English Ancestral Homes of Noted Americans

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J.B. Lippincott, 1915 - 313 pages
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Page 312 - The isles of Greece, the isles of Greece ! Where burning Sappho loved and sung, Where grew the arts of war and peace, Where Delos rose, and Phoebus sprung ! Eternal summer gilds them yet, But all, except their sun, is set.
Page 220 - After some six weeks fatting amongst those Salvage courtiers, at the minute of my execution, she hazarded the beating out of her own brains to save mine; and not only that, but so prevailed with her father, that I was safely conducted to Jamestown...
Page 220 - God thus to make her his instrument, or her extraordinarie affection to our Nation, I know not: but of this I am sure; when her father with the utmost of his policie and power, sought to...
Page 52 - Hook of Holland's" shelf of sand, And grated soon with lifting keel The sullen shores of Fatherland. No home for these ! — too well they knew The mitred king behind the throne ; — The sails were set, the pennons flew, And westward ho ! for worlds unknown.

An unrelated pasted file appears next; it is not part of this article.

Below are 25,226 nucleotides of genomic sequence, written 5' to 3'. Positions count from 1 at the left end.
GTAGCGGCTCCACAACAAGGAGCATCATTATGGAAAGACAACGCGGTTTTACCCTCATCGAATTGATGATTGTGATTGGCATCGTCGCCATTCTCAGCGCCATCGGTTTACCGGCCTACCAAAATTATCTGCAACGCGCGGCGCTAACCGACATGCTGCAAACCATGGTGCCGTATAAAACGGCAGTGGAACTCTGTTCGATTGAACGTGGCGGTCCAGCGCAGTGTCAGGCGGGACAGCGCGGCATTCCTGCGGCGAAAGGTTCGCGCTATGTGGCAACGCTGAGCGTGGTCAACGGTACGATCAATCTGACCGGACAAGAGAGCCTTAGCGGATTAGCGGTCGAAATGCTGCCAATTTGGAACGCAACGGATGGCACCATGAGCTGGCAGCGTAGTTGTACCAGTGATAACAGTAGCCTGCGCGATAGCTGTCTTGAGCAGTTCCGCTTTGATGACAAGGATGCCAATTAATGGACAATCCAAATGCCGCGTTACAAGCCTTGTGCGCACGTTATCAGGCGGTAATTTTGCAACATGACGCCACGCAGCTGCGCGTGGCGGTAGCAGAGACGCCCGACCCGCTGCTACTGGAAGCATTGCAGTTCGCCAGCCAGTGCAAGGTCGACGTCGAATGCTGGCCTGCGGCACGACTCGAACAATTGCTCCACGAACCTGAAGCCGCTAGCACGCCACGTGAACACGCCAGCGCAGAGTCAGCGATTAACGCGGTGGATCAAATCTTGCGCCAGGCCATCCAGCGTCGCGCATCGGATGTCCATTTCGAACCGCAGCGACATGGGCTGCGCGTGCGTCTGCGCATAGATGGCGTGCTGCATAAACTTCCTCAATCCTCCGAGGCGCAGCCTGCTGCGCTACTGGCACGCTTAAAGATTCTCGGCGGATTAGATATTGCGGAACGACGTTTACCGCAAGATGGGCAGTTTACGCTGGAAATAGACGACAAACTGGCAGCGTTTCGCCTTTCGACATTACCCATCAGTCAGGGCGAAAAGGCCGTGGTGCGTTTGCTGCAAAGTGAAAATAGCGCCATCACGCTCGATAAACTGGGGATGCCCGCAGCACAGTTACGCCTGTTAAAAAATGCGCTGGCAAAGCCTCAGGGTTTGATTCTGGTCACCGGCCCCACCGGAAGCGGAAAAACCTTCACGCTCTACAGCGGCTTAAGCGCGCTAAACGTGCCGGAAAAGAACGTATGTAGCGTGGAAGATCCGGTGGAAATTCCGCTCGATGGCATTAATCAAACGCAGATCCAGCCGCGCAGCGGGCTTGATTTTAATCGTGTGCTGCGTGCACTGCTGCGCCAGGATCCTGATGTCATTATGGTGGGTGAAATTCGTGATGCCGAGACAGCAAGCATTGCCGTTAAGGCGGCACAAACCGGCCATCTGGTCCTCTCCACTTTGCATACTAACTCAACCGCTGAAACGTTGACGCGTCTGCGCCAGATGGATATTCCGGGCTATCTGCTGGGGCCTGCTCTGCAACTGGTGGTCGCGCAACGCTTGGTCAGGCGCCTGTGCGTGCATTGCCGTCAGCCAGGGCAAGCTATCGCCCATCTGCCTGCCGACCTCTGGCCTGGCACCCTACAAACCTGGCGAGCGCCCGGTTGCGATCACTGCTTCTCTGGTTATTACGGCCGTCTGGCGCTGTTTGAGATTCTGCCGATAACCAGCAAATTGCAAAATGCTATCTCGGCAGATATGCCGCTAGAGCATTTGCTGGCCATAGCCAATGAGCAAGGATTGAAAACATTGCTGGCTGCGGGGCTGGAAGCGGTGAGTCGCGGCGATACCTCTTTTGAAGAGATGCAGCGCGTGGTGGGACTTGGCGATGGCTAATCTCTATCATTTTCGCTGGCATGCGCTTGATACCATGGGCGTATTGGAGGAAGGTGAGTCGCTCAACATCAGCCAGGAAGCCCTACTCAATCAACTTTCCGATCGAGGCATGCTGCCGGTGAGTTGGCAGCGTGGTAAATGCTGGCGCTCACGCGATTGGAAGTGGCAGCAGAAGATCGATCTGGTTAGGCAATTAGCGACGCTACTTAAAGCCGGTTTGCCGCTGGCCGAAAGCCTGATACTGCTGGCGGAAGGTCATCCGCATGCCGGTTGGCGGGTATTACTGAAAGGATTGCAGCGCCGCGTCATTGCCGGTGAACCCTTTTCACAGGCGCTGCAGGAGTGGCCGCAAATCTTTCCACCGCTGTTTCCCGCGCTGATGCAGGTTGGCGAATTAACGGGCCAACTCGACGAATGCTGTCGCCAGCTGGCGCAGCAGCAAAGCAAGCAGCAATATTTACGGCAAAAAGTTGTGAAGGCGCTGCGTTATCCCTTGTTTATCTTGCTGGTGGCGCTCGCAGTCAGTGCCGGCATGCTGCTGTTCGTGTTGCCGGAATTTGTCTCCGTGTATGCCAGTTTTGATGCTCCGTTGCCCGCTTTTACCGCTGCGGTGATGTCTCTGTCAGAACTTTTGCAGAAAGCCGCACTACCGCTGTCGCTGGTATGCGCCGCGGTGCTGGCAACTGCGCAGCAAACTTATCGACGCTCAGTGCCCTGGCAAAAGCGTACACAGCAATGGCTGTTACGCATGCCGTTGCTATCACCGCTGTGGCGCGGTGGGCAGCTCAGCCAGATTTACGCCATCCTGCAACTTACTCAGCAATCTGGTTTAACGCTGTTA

Page 239 - Because you will never pay more than half price for anything ; and I must have full price for my horses." The bantering reply set Mrs. Washington laughing, and her parrot, perched beside her, joined in the laugh. The general took this familiar assault upon his dignity in great good part " Ah, Lee, you are a funny fellow," said he ; " see, that bird is laughing at you.
Page 264 - That which lures a solitary American in the woods with the wish to see England, is the moral peculiarity of the Saxon race — its commanding sense of right and wrong...
Page 175 - THAT which her slender waist confined, Shall now my joyful temples bind; No monarch but would give his crown His arms might do what this has done. It was my Heaven's extremest sphere, The pale which held that lovely deer; My joy, my grief, my hope, my love, Did all within this circle move. A narrow compass! and yet there Dwelt all that's good, and all that's fair; Give me but what this ribband bound, Take all the rest the sun goes round.
Page 229 - Were you not afraid to come into my fathers Countrie, and caused feare in him and all his people (but mee) and feare you here I should call you father; I tell you then I will, and you shall call mee childe, and so I will bee for ever and ever your Countrieman.
Page 45 - But after these things they could not long continue in any peaceable condition, but were hunted and persecuted on every side, so as their former afflictions were but as fleabitings in comparison of these which now came upon them.

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